Thursday, October 15, 2020

The Duality of Aphroditus

Youth or Aphroditus statuette from Boeotia,
Greece 4th century BCE photographed at the
British Museum.
While looking through my images of artifacts in the British Museum this morning, I came across this terracotta figurine from Boeotia dated to around 400 BCE.  It is identified as merely a youth crowned with a wreath holding a puppy while another dog stands beside him.  As I studied the image, though, I wondered about the identification of it as just a youth.  The broad hips and thighs are reflective of a female form although it is clearly male.  I wondered if it may be a type of Aphroditus statue.  The deity is thought to have arrived in Athens from Cyprus in the 4th century BCE although there have been some Aphroditus herms dated to the 5th century BCE.  Aphroditus was later renamed  Hermaphroditos to reflect its parentage from Aphrodite and Hermes. The deity makes an appearance in the work, On Moral Characters, penned by Theophrastus.  A native of the island of Lesbos, Theophrastus succeeded Aristotle in the Peripatetic school. His given name was Tyrtamus, but Aristotle nicknamed him Theophrastus because of his "divine style of expression." 

Theophrastus came to Athens at a young age and initially studied in Plato's school. After Plato's death, he attached himself to Aristotle until Aristotle fled Athens then Theophrastus took over as head of the Lyceum and served in that role for 36 years. His wide-ranging interests ranged from biology, physics, philosophy, and ethics to metaphysics and he is often considered the father of botany. Perhaps he found the unique biology of Aphroditus, which does occur in nature, particularly interesting.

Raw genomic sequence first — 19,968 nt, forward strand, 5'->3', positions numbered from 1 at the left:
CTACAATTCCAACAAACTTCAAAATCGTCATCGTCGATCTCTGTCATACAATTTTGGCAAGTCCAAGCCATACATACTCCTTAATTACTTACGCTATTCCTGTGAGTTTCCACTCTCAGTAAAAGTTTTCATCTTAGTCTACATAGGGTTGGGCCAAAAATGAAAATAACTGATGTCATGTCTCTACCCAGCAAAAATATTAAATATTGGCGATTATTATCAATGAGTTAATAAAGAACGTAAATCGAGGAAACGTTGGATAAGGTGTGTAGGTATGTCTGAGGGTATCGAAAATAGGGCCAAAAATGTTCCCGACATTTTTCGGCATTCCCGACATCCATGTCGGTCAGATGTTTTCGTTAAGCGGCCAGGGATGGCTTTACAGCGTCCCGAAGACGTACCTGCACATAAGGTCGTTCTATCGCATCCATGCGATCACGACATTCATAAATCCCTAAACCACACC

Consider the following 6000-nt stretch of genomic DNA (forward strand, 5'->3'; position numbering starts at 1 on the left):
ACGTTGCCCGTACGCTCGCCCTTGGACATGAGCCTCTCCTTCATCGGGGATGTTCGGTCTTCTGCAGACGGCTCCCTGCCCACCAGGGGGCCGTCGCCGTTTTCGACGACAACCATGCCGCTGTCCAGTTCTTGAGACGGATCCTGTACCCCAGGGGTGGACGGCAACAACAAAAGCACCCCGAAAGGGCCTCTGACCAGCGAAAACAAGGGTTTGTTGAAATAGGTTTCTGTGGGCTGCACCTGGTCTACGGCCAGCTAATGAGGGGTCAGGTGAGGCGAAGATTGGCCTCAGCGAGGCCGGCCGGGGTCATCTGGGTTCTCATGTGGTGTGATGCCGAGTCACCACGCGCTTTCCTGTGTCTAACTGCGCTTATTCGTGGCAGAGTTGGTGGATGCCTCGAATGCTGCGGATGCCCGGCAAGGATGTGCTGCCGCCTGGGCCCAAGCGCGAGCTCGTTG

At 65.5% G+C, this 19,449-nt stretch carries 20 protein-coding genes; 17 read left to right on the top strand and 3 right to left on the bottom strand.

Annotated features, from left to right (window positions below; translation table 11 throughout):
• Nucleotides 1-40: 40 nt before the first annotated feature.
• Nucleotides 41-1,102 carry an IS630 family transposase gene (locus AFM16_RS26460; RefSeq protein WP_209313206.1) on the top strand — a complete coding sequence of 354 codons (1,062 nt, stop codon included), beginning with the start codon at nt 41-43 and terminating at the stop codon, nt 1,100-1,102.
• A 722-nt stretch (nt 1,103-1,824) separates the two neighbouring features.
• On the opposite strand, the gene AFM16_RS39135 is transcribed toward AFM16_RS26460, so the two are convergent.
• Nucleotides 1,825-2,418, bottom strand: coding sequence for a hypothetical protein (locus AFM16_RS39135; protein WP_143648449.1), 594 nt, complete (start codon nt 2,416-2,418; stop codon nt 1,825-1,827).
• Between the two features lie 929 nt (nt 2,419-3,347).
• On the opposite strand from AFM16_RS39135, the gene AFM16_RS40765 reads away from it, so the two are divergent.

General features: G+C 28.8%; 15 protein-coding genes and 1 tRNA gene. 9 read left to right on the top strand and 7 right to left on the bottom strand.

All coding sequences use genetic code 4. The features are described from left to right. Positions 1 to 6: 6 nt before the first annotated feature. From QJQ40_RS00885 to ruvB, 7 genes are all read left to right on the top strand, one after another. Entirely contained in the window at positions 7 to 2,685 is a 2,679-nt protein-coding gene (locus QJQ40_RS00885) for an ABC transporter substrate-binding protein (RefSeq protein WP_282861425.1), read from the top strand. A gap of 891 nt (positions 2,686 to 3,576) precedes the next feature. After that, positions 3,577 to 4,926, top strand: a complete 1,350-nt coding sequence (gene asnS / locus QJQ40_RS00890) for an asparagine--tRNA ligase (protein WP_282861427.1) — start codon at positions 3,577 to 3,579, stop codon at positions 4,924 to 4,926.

The British Museum points out Boeotians had their own artistic traditions and were especially prolific in the production of terracotta statuettes.  These were mostly made for dedication at shrines, another factor, along with the almost diadem-like wreath, pointing to the figurine being a divinity rather than a normal youth. Aphroditus is more commonly represented as a female lifting her skirt to reveal her male attributes.  But, as the museum points out, the Boeotians prided themselves on their difference from their hostile maritime neighbor.  

I also think the presence of the mother dog and puppy point to a reference to fertility associated with this deity.  Early 20th century scholars thought the combination of male and female in one divinity and its association with the moon, were both regarded as fertilizing powers, having an influence over the entire animal and vegetable creation process. But, these are just my own speculations. Perhaps I've studied too many treatises on Amarna art!

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